Pacific Endeavor 2012 Begins
By Staff Sgt. Carl Hudson
U.S. Pacific Command
CHANGI NAVAL BASE, Singapore - The Pacific Endeavor 2012, a workshop organized under the Multinational Communications Interoperability Program, began in Changi Naval Base, Singapore, Aug. 6.
CHANGI NAVAL BASE, Singapore (Aug. 7, 2012) - Left to right) Philippines Cmdr. Marcos Y. Imperio, Singapore ME2 Ng Thiam Hock, Maldives 1st Lt. Mohammed Arif and Australia Cpl. Brett Hoy assemble a cable made for satellite communications in Changi Naval Base, Singapore, for SATCOM Endeavor, which is a sub-workshop under Pacific Endeavor 2012 and emphasizes the deployment and use of satellite communications during Humanitarian Assistance/Disaster Relief operations. Established in 2004, Pacific Endeavor is an annual workshop designed to confirm participating nations are capable of communicating with one another in the event of a natural disaster and ensures the success of HADR operations when there is a crisis. (Photo by SSgt Carl Hudson
Delegates from 22 participating Asia-Pacific militaries collaborated with several Information and Communications Technology Industry representatives along with several government and non-government organizations including international humanitarian communities and organizations.
U.S. Army Lt. Col. Justin Pickett, MCIP U.S. delegation chief, commented on the importance of the workshop in light of consistently changing technologies and emphasized community and relationship-building.
“Technologies change, but friendships endure. When we need to meet and work together, it will be those relationships that we developed that will help us succeed no matter what,” said Pickett during the opening ceremony.
Established in 2004, Pacific Endeavor is an annual workshop designed to confirm participating nations are capable of communicating with one another in the event of a natural disaster and ensures the success of Humanitarian Assistance/Disaster Relief operations when there is a crisis.
Singapore Air Force Col. Chew Lock Pin, Head of C4 Plans Group, welcomed the MCIP delegates to Singapore and commented on the complexity of HADR operations as aid is sent immediately often times without a complete understanding of how natural disaster damages have affected where planes will land or boats will dock.
“For HADR operations, they tend to be a bit different from the way we traditionally do our military operations and there are characteristics that are extremely challenging. There’s no time to waste because lives are on the line,” said Chew.
“We have dealt with different people and we have to deal with a lot of unprecedented problems. The only time we can get a chance to interoperate is on the ground,” he added.
This year’s Pacific Endeavor will be split into four smaller sub-workshops named Phoenix Endeavor, Cyber Endeavor, Satellite Communications Endeavor and Knowledge Endeavor. Each group focused on specific communications criteria to ensure preparatory measures are in place in the event of a major natural disaster.
Phoenix Endeavor is a communications spectrum management program, which organizes frequencies between nations’ militaries to ensure that no two nations are utilizing the same frequencies to communicate with their own or other militaries.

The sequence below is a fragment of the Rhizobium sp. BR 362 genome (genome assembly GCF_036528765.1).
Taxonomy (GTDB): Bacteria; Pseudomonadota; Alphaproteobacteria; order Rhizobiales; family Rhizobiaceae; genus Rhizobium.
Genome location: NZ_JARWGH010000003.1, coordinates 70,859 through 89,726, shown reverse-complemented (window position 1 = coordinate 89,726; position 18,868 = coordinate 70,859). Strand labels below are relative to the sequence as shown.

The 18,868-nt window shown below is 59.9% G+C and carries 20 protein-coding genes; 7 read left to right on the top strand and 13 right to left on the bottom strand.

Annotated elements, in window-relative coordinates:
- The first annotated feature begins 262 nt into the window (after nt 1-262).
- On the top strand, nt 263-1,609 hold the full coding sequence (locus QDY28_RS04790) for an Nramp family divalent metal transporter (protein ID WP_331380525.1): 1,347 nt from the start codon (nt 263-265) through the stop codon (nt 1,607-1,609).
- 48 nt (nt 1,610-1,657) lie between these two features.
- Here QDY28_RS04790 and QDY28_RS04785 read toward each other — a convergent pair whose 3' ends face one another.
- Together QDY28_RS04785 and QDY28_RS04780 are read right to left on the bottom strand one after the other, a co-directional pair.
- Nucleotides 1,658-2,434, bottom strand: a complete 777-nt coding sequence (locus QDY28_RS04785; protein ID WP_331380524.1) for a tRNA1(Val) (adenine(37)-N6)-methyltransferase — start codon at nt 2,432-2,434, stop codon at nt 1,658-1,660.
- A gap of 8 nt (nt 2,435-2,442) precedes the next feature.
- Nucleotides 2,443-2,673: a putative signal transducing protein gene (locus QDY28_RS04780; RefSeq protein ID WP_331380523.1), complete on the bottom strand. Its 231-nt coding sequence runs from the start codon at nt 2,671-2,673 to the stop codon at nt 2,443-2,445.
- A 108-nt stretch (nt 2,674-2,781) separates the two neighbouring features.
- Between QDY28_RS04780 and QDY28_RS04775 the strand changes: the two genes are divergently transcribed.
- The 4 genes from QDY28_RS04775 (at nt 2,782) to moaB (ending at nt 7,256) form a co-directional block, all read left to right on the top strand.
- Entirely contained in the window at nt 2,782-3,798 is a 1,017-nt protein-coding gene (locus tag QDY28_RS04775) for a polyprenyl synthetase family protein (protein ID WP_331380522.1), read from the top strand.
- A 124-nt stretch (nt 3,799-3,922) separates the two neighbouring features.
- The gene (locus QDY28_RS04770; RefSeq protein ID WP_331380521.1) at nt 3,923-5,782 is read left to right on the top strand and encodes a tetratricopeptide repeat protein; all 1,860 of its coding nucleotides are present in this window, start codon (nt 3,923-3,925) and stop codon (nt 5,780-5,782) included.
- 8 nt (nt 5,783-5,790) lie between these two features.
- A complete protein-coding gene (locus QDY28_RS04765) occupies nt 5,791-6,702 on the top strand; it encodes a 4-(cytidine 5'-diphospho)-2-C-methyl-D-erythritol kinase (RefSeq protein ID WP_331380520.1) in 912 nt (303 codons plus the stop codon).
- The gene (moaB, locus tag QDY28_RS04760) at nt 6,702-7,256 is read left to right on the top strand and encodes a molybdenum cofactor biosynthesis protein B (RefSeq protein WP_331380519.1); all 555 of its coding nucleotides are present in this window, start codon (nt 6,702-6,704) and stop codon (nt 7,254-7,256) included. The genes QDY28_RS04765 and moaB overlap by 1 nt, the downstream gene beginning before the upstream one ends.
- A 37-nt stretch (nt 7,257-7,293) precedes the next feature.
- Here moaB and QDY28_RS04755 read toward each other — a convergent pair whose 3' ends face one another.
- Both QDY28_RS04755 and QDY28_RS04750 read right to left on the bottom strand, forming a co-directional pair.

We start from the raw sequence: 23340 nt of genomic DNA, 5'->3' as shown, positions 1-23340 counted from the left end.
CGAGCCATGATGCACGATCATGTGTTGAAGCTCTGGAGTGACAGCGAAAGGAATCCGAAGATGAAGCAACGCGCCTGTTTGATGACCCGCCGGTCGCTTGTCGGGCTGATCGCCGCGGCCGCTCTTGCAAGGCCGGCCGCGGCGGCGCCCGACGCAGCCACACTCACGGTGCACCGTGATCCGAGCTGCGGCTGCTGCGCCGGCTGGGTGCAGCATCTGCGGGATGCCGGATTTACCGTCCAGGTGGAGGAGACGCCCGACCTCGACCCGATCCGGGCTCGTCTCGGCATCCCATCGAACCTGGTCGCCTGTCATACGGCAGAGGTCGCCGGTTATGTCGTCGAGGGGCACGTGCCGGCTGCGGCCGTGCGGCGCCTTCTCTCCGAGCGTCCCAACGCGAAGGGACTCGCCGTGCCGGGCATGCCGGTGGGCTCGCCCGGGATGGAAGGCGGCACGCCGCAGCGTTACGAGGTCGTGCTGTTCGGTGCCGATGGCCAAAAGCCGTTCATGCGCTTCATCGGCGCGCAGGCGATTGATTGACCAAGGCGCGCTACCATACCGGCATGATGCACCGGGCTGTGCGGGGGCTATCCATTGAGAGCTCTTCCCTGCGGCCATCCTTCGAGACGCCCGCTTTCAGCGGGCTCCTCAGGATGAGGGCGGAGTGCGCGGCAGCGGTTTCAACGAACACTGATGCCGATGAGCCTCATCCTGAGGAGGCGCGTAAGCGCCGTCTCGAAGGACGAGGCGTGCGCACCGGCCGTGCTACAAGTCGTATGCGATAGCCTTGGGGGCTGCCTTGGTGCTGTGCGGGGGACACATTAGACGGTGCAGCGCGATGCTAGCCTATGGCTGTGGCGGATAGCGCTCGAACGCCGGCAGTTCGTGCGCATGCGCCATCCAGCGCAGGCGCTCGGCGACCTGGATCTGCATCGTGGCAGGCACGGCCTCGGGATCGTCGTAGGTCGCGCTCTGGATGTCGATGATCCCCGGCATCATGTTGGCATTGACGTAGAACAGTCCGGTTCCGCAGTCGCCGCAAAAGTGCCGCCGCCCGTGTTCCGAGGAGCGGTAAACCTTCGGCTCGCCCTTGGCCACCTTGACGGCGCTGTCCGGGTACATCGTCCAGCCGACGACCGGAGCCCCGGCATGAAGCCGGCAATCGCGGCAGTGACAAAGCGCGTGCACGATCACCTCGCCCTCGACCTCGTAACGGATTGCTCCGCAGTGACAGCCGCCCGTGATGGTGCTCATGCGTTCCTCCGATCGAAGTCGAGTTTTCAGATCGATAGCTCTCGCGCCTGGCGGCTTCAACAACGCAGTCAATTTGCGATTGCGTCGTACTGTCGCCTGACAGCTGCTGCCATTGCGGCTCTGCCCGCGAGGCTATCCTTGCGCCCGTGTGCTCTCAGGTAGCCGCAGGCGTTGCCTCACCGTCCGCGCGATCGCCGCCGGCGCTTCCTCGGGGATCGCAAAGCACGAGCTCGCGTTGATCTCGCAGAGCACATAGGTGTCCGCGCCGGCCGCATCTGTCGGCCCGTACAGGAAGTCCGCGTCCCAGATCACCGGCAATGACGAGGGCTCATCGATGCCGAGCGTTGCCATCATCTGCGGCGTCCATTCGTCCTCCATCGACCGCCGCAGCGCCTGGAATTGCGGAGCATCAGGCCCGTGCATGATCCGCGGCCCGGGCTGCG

Cyber Endeavor focuses on "protecting information in a collaborative environment” with the intent to develop core competencies and go in depth into the aspects of providing confidentiality, integrity and availability to communications.
Satellite Communications Endeavor emphasizes the deployment and use of satellite communications during HADR operations.
Knowledge Endeavor focuses on lessons learned and organizes documented information that will be used later to further mitigate communications problems before a disaster strikes.
“I’m consistently amazed at the growth of the program and the amount of intellectual property and power that comes to a room,” said Pickett. “There’s so much energy here with so many good people.”
MCIP establishes a process that identifies and documents interoperability between Communications Information Systems of the Multinational Partnership Augmentation Team nations in the Asia-Pacific region.
MPAT is designed to develop a multinational cadre of military planners capable of augmenting a multinational force headquarters to plan and execute operations in response to a regional crisis.
“The focus is squarely placed on HADR for one reason and one reason only. Everybody wants to help during a crisis. And if everyone wants to somehow help during a crisis, we need to figure out how to work together,” said Ricardo Layne, program manager for MCIP.
The MCIP mission, in coordination with Multinational Mission Partners (MNMP), is to improve capacity to reduce human suffering and ultimately save lives through continuous engagement and documented processes.
According to Layne, this year is focused on testing interoperability between the older legacy and modern Internet protocol telephone switches to enable communication.
The participating nations for PE12 are: Australia, Bangladesh, Brunei, Cambodia, India, Indonesia, Japan, Republic of Korea, Malaysia, Maldives, Mongolia, Nepal, New Zealand, Samoa, Singapore, Sri Lanka, Papua New Guinea, Philippines, Thailand, Vietnam, Tonga, and the United States.
— USPACOM (posted August 8, 2012) —